Freedom Falls

Understanding how a camera works is important for taking images such as this one of water in motion. The most important setting for these photographs is the exposure time. A quick exposure is necessary to stop something moving so fast in full detail. The relationship between the F. Stop and ISO is very touchy get the stark contrast of the foreground against the background while also making sure the image is not too dark and can still be done with a fast exposure. Getting still shots of objects moving fast can be a challenge. This photograph features a mini waterfall down the river of the main Freedom Falls.

The strong texture shown in this image is mostly due to the stark contrast of the sun from the outside and the darker inner walls. This creates a massive range of tonal values as your eyes follow the image. The radial composition reminiscent of the golden spiral pulls you in. Due to that your focus begins in the light spot and directs your eyes through the lens flare to the rest of the image showing the nuances of the texture and the cooler colored shadows against the warm outer light. This photo was taken from the inside of an old furnace not far off from the rest of the falls.

Here is an image of the entire main fall at Freedom Falls. I personally do not think this image is as strong as others due to the size and loss of detail. At the smaller scale these falls are, physically moving the camera closer is necessary to show the depth and energy of what is actually going on. This image is mostly included on here as context and scale for the largest fall in the area we went to. I believe it is important to critique your own work to understand and theorize as to why some products may not be as strong as others.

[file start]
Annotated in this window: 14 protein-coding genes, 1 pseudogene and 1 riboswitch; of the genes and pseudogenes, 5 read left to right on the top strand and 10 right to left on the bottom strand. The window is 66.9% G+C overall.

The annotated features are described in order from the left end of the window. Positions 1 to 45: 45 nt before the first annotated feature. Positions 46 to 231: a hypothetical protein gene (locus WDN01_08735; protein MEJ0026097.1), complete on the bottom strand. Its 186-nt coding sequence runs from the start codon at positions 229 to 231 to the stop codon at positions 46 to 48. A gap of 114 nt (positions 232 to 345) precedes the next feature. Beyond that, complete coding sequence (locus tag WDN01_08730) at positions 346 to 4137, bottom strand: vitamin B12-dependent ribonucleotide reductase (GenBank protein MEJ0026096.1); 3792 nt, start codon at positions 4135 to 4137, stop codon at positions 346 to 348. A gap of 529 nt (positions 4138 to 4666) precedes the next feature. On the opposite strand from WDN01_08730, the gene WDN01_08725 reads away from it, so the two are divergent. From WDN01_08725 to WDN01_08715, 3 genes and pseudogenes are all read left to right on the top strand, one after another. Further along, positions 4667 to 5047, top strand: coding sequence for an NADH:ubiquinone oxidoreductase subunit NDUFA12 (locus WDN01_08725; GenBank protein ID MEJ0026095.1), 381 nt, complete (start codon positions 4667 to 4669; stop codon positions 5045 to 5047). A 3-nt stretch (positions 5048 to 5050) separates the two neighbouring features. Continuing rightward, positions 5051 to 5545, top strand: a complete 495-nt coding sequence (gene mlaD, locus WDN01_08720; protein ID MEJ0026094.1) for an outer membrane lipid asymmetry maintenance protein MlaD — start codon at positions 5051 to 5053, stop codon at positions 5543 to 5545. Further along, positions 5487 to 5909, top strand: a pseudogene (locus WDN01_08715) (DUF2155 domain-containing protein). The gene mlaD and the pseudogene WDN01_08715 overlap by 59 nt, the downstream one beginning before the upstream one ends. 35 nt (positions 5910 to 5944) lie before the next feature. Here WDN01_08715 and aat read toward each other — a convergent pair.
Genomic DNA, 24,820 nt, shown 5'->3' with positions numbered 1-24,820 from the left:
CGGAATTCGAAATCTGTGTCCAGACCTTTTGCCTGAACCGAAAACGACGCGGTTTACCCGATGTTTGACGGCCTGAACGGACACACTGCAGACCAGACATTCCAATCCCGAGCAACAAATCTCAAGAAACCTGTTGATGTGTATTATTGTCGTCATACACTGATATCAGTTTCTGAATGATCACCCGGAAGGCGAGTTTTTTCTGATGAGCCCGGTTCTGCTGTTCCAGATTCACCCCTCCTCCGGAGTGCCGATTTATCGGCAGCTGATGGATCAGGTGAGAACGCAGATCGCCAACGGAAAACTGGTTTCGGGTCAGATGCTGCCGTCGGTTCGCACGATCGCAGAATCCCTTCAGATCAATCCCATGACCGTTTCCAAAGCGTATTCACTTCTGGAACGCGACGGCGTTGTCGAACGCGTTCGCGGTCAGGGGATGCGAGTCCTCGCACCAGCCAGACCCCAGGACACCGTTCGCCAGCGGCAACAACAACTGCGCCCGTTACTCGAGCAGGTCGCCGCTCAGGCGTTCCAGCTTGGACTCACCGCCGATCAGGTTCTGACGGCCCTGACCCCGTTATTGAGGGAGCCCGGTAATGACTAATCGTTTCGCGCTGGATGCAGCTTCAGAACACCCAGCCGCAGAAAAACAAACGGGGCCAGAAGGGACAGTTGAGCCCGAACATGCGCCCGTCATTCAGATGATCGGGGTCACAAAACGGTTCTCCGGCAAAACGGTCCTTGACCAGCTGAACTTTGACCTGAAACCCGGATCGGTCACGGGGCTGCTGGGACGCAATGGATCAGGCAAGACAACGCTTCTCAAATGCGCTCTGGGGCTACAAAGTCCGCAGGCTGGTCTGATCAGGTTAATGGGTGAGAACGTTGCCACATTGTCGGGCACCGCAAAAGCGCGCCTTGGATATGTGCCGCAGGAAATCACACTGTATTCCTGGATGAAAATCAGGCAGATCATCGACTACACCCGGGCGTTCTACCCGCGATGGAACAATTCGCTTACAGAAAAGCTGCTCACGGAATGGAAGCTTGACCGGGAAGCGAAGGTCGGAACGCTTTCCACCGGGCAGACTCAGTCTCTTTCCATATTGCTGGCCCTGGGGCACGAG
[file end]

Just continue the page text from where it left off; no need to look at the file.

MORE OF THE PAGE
The energy conveyed in this detail of a small waterfall is largely due to the detail and splash radius of the water once it hits the rocks below. The contrast of the aerated water and dark rocks makes the subject unmistakable. All of the shapes make by that contrast are pleasurable and unique.

The contrast of this person’s arms against the darker background creates an interesting, yet recognizable shape with the negative space. Not only his arms but the direction his eyes face going into the arms creates a natural path for the eyes to follow the entire image. This image shows a friend getting a similar photo of the inside of the furnace that I had taken and shown earlier in this thread. The two images together tells a story where you can connect the pieces yourself with little context.